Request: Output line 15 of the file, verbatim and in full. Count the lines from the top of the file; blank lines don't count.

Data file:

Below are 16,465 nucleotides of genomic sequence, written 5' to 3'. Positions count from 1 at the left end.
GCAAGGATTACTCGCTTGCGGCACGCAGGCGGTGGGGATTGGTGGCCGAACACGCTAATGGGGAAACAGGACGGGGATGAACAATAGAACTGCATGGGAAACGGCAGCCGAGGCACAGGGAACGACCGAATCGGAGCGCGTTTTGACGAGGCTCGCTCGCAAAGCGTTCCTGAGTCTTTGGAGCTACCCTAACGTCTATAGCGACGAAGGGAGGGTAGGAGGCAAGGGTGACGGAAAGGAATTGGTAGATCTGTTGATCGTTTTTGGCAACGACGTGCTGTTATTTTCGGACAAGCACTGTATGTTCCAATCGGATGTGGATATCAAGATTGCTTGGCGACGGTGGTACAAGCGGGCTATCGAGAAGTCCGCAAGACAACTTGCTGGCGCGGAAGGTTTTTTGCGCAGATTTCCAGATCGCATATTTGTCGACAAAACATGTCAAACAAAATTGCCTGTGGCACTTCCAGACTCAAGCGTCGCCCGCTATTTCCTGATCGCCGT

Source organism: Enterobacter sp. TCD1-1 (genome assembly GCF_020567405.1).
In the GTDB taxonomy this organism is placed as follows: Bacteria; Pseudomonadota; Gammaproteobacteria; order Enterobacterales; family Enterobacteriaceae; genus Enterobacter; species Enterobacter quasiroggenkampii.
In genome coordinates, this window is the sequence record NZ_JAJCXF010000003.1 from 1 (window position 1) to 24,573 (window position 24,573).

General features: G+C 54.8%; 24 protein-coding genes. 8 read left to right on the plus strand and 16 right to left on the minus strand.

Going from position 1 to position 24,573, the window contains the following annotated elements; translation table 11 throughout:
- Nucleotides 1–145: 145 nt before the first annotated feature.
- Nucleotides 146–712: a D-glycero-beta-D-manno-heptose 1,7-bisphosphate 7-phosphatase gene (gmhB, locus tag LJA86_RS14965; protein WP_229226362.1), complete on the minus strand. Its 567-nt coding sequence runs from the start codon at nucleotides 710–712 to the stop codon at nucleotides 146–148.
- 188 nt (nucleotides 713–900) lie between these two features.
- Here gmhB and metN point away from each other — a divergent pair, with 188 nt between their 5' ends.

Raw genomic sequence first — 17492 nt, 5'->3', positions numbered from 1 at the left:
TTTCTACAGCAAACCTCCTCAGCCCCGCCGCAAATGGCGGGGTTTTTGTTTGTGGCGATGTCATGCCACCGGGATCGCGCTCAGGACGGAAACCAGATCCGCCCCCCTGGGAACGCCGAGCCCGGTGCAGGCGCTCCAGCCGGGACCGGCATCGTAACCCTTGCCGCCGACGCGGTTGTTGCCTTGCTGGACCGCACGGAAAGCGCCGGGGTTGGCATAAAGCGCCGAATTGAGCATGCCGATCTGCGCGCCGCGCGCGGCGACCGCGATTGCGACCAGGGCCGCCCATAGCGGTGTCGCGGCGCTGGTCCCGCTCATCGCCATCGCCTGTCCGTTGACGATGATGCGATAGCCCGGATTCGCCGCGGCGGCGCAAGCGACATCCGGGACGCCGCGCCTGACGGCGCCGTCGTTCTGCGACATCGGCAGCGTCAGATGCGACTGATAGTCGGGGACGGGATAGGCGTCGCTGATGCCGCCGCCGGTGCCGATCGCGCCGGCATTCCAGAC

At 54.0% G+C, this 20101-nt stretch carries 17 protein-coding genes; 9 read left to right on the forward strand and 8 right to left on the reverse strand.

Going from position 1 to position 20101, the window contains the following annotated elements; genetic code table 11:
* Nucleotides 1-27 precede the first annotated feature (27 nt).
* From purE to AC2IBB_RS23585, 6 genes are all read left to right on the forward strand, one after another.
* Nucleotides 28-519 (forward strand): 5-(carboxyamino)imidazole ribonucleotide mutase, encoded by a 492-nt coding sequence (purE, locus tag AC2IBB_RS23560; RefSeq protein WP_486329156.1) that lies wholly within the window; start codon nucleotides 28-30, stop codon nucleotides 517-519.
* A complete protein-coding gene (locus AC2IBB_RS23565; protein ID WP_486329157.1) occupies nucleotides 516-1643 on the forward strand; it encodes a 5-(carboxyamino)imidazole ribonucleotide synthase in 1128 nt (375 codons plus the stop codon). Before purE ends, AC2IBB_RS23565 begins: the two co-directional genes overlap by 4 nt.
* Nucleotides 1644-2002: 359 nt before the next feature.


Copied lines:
Going from position 1 to position 20101, the window contains the following annotated elements; genetic code table 11: